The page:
But Kinney said she has concerns about bringing interns into the classroom too soon and said learning teaching skills is a process.
Candidate teachers usually complete a semester-long internship as the last step before graduation; Learning under a lead teacher helps interns get comfortable with the pace of a classroom and cope with the various challenges that arise throughout the day, Kinney said.
“Every time we accelerate development processes, there has to be additional support [for the intern]’ Kinney said. “Some of our students are 100% ready, and if they don’t have that support in their classroom 24/7, that’s fine as long as they have someone to call, whether it’s an instructional coach or a reading coach. ”
Tuscaloosa City Schools is also trying something new with their student interns: They get paid during their internship if they commit to teaching in the district after graduation.
Superintendent Mike Daria said the district will pilot a program to pay up to 10 interns during their internship — which will be a traditional internship, complete with a senior teacher to supervise the intern. Students will each receive $1,200 starting in January.
“Once we meet interns at our schools who are interested in staying on as full-time teachers, we will hire them and pay them a monthly allowance while they complete their internship,” Daria said. “And then they already have a job for August 2023.”
“It’s a way for us to get an early commitment from them and also mentor them with the supplement to keep them in the system.”
Daria said the district currently has two student interns who serve as long-term replacements, but that the new pilot should be viewed more as an “early commitment” program.
It’s just one of many ways the state has expanded pathways into the classroom in recent years, as schools were already struggling to recruit teachers in certain areas, such as high school math and science and special education, even before the pandemic set.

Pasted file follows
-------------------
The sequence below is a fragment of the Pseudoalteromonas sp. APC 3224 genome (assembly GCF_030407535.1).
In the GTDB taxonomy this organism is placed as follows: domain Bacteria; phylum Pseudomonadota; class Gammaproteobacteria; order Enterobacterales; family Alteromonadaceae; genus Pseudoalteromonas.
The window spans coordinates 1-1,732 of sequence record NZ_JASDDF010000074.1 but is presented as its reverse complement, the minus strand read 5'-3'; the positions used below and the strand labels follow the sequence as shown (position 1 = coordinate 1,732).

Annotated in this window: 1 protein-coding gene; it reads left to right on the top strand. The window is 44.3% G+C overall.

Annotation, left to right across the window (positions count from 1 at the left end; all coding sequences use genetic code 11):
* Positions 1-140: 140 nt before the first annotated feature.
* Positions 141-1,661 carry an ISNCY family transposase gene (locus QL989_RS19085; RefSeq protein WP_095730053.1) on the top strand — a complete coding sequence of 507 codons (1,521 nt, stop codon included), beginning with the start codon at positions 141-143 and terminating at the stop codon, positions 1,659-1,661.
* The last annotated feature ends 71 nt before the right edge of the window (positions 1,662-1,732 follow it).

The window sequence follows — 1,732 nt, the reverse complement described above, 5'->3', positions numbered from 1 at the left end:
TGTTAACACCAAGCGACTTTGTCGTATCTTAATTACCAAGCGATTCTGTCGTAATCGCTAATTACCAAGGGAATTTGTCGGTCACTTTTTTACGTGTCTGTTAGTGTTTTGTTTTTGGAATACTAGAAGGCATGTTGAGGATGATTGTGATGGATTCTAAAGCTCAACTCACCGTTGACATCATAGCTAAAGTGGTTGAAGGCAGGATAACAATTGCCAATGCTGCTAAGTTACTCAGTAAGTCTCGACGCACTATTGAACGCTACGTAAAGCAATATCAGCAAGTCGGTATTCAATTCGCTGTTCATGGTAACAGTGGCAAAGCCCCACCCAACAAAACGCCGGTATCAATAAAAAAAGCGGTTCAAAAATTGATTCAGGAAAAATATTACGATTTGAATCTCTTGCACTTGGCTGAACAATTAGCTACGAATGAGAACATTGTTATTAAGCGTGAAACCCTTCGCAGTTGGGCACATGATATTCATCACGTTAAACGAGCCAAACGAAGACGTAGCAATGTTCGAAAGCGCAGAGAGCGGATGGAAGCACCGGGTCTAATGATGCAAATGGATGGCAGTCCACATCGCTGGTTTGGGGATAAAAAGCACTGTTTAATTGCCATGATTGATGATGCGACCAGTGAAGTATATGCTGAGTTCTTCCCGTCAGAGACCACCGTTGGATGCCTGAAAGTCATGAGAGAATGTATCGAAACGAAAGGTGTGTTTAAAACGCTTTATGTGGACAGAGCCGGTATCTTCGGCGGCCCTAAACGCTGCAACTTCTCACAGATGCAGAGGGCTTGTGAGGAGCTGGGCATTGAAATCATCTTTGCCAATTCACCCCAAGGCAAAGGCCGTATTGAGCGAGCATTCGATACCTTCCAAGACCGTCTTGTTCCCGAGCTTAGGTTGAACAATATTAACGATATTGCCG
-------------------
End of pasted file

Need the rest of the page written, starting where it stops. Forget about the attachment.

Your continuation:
In 2019, state education boards increased the time a teacher with an emergency certificate can teach from a maximum of one year to four years, giving non-traditional candidates — such as those taking up teaching as a career change — more time to complete the teaching process required teachers to pass exams.
And earlier this year, officials allowed various combinations of GPAs and teacher test scores to serve as final certification requirements.
But now that districts are having a hard time finding elementary school teachers — they used to be plentiful in most districts — any flexibilities are welcome, Daria said.
Daria said schools have been a part of staff development for years but have not done a good job of developing their own teaching staff. The pilot program is promising, he said, but it will take time to see if it succeeds.
For her part, Martin said that being a first-year teacher is difficult – with or without the traditional student internship experience. “Especially in the beginning,” she said, “we’re still trying to figure everything out on our own.”
“You can prepare as much as you want,” she added. “But in the long run, every class, every student is different. And so it takes time to get to know your class, your student and your own style as a teacher. And all of this comes only from experience. And when you start, you just don’t have that experience yet.”
“It’s important for parents to have mercy and remember that we are also learning.”